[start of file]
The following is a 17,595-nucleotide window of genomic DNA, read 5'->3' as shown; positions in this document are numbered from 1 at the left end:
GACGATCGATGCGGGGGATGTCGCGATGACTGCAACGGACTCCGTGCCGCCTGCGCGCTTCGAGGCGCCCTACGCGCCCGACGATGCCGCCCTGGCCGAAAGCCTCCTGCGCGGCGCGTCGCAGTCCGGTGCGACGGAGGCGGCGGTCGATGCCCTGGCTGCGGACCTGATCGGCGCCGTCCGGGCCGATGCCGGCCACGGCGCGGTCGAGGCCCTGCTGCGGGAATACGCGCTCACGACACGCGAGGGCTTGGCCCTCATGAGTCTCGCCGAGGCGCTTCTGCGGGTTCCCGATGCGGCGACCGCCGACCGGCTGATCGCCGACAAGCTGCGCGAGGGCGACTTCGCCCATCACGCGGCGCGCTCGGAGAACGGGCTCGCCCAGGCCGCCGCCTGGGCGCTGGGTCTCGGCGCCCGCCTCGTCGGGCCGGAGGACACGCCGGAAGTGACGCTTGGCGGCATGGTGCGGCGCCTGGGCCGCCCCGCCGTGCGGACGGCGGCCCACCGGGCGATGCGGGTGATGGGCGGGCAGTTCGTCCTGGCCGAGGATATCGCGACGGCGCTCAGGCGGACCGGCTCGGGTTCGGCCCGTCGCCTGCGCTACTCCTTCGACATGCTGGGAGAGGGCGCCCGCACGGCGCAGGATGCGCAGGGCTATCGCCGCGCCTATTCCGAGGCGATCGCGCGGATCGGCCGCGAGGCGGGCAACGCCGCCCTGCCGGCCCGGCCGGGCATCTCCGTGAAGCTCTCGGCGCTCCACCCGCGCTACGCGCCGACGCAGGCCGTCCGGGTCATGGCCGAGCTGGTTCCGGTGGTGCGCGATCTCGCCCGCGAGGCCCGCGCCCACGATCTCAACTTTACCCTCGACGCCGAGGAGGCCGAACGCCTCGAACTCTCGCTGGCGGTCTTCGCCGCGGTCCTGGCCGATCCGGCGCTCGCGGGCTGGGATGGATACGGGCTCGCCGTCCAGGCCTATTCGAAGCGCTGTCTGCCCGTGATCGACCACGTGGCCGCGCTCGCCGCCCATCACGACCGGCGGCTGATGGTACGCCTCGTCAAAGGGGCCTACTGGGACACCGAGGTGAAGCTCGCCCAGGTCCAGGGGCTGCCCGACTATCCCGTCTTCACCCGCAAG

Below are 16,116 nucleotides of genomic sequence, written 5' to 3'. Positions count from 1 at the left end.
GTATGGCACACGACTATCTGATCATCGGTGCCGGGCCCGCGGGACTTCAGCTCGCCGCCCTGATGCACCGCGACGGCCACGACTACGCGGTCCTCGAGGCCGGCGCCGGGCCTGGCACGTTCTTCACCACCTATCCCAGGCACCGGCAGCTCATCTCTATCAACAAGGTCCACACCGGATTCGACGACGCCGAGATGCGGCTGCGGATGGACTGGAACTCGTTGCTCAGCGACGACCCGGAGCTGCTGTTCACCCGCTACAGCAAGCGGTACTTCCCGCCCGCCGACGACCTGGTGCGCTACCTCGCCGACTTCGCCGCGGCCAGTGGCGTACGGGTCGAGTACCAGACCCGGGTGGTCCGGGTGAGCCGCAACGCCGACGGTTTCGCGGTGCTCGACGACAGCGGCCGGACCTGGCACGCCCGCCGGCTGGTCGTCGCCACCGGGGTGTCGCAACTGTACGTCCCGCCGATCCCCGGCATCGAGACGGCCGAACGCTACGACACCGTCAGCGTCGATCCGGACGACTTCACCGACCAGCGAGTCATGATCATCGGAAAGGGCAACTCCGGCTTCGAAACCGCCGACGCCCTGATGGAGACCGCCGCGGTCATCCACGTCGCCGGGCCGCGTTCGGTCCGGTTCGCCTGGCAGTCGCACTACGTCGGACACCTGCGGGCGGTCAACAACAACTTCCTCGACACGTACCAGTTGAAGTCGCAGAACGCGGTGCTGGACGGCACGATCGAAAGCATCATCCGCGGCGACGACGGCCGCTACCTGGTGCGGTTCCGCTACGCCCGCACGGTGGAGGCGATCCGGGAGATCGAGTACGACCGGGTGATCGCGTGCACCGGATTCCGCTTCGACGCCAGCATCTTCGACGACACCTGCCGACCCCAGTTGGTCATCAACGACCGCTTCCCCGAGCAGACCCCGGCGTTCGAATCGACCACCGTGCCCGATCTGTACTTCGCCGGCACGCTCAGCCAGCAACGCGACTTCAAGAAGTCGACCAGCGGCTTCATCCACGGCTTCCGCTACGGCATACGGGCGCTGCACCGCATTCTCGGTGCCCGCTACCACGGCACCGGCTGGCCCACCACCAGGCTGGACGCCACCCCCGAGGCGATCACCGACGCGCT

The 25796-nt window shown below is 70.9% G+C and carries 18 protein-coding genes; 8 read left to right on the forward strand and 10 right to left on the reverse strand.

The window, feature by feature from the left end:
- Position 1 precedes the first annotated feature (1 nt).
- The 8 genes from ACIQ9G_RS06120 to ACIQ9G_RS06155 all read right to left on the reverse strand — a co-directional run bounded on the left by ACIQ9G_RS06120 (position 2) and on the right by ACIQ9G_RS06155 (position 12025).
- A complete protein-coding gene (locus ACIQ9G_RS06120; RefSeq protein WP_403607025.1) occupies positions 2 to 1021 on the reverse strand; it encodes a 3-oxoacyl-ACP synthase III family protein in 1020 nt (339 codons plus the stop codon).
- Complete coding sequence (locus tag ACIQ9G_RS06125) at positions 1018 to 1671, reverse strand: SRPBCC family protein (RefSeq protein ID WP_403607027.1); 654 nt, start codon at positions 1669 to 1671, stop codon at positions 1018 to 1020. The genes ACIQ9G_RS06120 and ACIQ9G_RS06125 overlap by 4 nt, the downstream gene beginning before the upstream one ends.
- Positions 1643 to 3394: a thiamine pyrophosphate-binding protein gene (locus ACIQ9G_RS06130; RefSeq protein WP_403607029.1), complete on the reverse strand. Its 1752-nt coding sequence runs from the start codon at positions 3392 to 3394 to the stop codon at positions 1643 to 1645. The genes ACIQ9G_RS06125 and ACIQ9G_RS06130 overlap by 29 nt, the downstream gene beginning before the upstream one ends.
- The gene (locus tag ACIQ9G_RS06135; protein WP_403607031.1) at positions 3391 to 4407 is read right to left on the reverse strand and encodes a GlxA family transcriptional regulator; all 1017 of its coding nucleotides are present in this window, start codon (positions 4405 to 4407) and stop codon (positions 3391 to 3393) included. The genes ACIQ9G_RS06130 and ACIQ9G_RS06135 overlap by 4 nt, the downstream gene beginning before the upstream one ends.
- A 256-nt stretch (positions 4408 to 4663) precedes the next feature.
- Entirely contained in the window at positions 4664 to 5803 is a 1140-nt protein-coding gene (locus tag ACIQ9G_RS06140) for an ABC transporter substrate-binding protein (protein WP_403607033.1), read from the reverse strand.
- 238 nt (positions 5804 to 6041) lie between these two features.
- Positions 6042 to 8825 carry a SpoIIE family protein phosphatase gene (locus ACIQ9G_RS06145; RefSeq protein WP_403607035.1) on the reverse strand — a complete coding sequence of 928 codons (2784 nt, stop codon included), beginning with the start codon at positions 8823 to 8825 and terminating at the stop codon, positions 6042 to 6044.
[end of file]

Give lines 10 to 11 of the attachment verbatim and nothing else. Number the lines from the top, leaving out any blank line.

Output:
- Complete coding sequence (locus tag ACIQ9G_RS06125) at positions 1018 to 1671, reverse strand: SRPBCC family protein (RefSeq protein ID WP_403607027.1); 654 nt, start codon at positions 1669 to 1671, stop codon at positions 1018 to 1020. The genes ACIQ9G_RS06120 and ACIQ9G_RS06125 overlap by 4 nt, the downstream gene beginning before the upstream one ends.
- Positions 1643 to 3394: a thiamine pyrophosphate-binding protein gene (locus ACIQ9G_RS06130; RefSeq protein WP_403607029.1), complete on the reverse strand. Its 1752-nt coding sequence runs from the start codon at positions 3392 to 3394 to the stop codon at positions 1643 to 1645. The genes ACIQ9G_RS06125 and ACIQ9G_RS06130 overlap by 29 nt, the downstream gene beginning before the upstream one ends.